SHORELINE — The new Shoreline Community College baseball coach won’t be confined to the clubhouse.
Steve Seki is filling dual roles as coach and athletic success manager, a position the college created to monitor the academic progress of its student-athletes.
“My job is really to track every single athlete that comes to Shoreline. To make sure they’re staying on course to get their degree. To make sure they’re attending classes and getting good grades,” Seki said.
“We’re making academics a high priority here at Shoreline, which it should be. We’re stressing the fact that without academics, we can’t send you anywhere else after Shoreline.”
Beginning winter quarter, all freshman athletes as well as sophomore athletes experiencing academic difficulties will attend mandatory study halls. Seki has already organized weekly attendance checks and periodic grade checks.
“I have seen this approach for athletes at the university level and I’m excited that Shoreline Community College is once again in the forefront in promoting student success,” college president Holly Moore said in a news release.
Seki becomes the school’s 16th baseball coach since 1982. Under the previous staff, the Dolphins went a combined 29-51 the past two seasons.
“When a program’s been down for a while you don’t get the high expectations you want to get the program moving in the right direction,” Seki said. “My focus right now is to make sure expectation levels are getting higher and attitudes are conducive to winning.”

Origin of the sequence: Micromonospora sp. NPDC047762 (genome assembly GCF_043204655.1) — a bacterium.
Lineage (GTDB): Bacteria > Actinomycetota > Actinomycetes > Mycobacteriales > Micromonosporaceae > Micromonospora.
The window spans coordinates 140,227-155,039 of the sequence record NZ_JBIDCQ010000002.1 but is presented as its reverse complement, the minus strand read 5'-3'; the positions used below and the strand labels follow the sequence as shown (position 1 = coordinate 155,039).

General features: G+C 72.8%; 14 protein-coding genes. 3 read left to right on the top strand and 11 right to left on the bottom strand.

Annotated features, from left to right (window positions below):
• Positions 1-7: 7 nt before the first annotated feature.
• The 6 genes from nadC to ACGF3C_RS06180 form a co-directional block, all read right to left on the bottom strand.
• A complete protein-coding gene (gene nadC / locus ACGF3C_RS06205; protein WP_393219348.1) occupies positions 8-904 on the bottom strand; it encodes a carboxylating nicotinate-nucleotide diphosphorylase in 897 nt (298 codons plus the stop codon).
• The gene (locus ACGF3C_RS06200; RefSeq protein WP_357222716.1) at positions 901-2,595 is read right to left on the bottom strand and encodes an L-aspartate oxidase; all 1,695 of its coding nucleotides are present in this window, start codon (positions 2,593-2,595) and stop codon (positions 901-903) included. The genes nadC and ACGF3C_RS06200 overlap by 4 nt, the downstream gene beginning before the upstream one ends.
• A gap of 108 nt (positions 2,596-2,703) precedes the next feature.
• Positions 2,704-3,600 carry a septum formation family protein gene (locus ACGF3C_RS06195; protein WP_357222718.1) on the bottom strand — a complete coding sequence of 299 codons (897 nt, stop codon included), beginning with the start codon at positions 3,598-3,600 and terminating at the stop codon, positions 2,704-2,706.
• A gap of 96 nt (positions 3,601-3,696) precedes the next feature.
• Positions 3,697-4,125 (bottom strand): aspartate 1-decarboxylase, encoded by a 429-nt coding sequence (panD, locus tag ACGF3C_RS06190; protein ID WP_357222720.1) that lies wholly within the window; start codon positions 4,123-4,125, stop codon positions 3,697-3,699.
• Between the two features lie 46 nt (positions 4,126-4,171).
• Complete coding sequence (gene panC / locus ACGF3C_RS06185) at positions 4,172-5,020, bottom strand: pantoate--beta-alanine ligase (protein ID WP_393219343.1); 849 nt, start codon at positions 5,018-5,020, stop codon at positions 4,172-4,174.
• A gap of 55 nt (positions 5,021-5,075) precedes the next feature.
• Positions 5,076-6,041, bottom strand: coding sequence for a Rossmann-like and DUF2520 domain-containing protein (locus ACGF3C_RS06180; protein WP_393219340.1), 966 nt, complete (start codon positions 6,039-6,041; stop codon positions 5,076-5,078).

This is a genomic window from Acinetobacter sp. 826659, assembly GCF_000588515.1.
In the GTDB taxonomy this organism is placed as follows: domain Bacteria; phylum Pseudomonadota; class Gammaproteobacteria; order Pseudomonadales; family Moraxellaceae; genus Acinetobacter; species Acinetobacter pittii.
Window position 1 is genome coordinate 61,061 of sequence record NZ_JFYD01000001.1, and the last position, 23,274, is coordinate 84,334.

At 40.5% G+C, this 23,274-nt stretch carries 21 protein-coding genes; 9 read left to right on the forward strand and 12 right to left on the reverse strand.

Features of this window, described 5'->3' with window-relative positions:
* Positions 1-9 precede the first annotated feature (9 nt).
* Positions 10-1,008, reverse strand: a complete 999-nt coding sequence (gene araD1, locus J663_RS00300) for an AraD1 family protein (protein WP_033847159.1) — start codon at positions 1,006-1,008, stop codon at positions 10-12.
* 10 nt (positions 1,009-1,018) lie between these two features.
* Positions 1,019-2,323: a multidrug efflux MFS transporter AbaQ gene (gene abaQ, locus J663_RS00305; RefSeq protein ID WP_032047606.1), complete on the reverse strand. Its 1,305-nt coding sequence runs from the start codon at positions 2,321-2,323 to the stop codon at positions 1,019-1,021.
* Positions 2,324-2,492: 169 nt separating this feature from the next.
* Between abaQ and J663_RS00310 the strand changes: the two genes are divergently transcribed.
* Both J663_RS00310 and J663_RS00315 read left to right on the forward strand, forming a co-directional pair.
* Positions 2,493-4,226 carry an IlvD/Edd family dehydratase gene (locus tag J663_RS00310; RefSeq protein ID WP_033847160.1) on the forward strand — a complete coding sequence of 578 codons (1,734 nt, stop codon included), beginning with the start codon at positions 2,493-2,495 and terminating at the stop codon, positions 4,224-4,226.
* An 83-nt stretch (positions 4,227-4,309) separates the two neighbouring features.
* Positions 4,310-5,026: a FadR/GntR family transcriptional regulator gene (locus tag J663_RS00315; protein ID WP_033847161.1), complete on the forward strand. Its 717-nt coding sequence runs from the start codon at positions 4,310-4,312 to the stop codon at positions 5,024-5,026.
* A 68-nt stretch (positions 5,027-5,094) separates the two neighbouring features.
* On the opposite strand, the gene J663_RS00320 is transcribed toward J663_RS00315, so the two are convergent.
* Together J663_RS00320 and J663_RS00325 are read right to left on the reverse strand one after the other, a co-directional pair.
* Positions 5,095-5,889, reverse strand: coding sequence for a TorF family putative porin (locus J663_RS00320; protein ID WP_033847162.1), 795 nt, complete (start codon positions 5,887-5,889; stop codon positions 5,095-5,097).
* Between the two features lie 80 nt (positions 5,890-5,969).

Recruiting is another top priority for Seki, who spent the last six years working with catchers and outfielders at the College of the Siskiyous, a junior college in Northern California.
More than 40 players took part in Shoreline’s fall ball schedule. Just six players from the 2004 roster are expected to return next spring.
“I do have a good group of players who are going to be competitive for us. I just need to get more of those kinds of players,” Seki said. “There’s a lot of talent in the Seattle area. It’s my goal to get some of those players to come and play for Shoreline.”
Past coaches have cited the college’s lack of a baseball field as an impediment to recruitment. Shoreline practices off campus and plays its home games at either Edmonds CC or on the road.
Seki prefers not to fixate on facilities issues.
“I’ve already told the players I’m not going to focus on the fact that we don’t have a field,” Seki said. “I don’t want to feel like I’m the victim here. I knew what I was walking into. I think it’s a challenge. It’s fun to know I’ve got a lot of hard work ahead of me.
“I’ve told the players, ‘Who cares where we’re playing? You’re playing baseball at the college level.’ As long as we get to be the home team at half the games, that’s all I care about. I don’t care where we play.”
Of greater concern for Seki is the caliber of competition the Dolphins are surrounded by in the seven-team NWAACC North Division.
Edmonds has advanced to the conference tournament 26 of the past 27 years and won back-to-back NWAACC titles in 2001 and 2002. Bellevue’s streak of 20 consecutive tournament appearances was snapped last spring by Skagit Valley.
“My goal is to be able to compete year-in and year-out for league championships,” Seki said. “The North is such a tough league to compete in, but I believe we can accomplish this in time.”